There is also evidence that Sinise was funneling FOA money through his supposed “veterans” charity. According to the site CitizenAudit.org, in 2010, when Sinise got approval for his own nonprofit, the Gary Sinise Foundation, he listed “Abe’s Pal” as a secondary DBA. “Abe’s Pal” was the name through which FOA solicited money.
In the Sinise Foundation’s filings with the IRS, it lists its very specific goals: “To serve the nation by honoring our defenders, veterans, first responders, their families, and those in need,” adding that the nonprofit will provide “relief for wounded warriors, entertainment for service members and their families, school supplies for children where U.S. troops are deployed, and scholarships for veterans.”
If Sinise was indeed funneling money from a partisan GOP organization through his foundation, that may very well be another instance of criminal activity, along with the fraudulent claim that FOA had 501(c)(3) status.
Boreing’s claim that FOA has no political objective and engages in no political advocacy is torpedoed by emails from Sinise and the FOA main office. According to source David Cole/Stein, outright solicitations for donations by politicians were generally kept out of FOA emails and reserved for the secret meetings, FOA did indeed send out an email on September 16, 2010 (less than two months before the midterm elections), asking members to visit the “Young Guns” GOP PAC fundraising website. In the email, FOA unambiguously stated, “America is standing at a critical crossroads, and Young Guns candidates give America the best opportunity to move our country in the right direction.”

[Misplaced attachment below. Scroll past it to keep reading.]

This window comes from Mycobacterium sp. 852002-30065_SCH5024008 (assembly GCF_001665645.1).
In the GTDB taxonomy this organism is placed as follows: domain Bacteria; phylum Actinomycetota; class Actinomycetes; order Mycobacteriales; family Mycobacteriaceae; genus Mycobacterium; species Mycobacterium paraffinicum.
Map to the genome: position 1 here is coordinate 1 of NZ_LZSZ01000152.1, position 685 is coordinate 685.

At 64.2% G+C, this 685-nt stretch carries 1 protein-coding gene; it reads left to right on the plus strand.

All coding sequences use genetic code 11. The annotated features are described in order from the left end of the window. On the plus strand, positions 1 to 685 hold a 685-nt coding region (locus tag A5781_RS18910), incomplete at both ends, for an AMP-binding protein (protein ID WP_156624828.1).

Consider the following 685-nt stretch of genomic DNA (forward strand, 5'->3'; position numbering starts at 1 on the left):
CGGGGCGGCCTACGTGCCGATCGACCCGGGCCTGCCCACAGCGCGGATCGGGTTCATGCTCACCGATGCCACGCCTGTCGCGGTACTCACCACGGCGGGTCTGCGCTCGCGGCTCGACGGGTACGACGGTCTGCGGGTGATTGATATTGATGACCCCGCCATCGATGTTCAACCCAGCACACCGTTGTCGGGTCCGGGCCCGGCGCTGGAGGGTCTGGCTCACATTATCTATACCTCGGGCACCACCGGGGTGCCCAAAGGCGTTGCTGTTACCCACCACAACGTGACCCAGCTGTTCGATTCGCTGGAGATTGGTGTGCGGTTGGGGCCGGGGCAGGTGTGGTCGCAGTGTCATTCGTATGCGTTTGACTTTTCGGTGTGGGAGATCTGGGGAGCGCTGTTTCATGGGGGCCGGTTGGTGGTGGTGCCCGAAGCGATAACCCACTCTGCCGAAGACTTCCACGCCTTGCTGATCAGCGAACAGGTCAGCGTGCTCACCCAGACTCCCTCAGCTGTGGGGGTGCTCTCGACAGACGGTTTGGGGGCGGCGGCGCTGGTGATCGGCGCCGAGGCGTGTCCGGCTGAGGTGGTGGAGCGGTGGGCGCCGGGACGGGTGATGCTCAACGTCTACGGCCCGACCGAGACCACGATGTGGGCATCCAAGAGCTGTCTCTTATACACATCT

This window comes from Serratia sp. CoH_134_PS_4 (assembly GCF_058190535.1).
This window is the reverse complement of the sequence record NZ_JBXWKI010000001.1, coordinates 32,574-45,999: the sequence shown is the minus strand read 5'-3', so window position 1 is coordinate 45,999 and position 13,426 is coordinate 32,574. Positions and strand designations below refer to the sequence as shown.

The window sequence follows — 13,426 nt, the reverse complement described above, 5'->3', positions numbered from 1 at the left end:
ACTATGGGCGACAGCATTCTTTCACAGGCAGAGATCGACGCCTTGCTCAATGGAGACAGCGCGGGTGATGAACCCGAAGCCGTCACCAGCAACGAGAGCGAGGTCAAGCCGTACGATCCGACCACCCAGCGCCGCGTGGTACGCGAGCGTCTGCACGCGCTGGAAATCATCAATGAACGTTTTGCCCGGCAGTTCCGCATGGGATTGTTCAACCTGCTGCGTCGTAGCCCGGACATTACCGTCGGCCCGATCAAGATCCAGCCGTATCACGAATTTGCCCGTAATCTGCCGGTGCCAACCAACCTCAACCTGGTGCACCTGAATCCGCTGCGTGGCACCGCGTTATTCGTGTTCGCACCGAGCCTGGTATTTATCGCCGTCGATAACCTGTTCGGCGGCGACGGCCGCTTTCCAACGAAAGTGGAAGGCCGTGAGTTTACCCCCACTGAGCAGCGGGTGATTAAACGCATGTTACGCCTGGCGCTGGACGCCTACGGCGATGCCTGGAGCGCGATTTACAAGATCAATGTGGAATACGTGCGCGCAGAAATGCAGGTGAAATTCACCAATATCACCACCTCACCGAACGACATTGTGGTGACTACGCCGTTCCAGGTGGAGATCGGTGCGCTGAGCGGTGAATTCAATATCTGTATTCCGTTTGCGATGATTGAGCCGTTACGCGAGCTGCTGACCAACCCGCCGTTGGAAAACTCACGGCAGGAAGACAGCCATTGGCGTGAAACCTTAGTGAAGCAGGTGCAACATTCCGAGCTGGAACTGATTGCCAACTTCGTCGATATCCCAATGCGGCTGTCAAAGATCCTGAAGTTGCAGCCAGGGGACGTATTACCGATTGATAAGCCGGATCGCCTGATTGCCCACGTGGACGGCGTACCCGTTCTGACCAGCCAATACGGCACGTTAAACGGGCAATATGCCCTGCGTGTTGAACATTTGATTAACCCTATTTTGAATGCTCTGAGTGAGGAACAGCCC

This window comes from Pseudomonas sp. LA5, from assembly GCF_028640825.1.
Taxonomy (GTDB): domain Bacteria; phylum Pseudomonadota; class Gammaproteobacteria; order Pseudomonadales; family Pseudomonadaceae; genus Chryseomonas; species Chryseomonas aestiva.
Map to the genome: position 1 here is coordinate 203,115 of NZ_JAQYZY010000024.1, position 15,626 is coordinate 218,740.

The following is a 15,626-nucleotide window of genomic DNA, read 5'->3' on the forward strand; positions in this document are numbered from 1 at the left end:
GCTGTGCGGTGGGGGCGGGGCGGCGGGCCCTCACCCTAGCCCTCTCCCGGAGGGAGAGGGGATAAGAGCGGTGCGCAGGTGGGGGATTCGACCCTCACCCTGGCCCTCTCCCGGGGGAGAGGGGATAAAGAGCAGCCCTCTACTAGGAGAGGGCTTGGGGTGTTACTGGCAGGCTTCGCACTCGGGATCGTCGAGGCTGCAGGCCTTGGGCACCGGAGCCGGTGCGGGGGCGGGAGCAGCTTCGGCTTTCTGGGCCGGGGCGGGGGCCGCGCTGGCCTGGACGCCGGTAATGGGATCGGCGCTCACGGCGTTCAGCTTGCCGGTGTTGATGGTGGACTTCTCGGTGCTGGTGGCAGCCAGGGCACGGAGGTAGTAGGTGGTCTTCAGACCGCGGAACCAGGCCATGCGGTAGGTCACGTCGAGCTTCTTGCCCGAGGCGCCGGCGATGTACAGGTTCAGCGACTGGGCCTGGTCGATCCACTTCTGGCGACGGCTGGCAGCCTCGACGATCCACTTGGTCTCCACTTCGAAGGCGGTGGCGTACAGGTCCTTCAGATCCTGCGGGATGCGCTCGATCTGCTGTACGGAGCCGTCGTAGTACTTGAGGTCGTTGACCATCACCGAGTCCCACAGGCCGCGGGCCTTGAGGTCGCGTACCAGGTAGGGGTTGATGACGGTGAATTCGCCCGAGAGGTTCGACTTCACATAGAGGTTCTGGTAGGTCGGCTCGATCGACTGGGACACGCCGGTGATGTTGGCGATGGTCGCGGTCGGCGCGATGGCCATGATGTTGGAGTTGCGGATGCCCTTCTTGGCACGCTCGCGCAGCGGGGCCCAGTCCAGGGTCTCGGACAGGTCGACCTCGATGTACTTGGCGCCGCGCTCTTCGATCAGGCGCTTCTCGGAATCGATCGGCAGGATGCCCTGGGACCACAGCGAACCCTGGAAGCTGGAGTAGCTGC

A September 9, 2010 email from FOA invited members to an event co-sponsored by the California Republican Party and the Hollywood Congress of Republicans. The event was titled “A conservative’s guide to getting involved in the 2010 political process.” It was held at Galpin Ford in North Hills, California.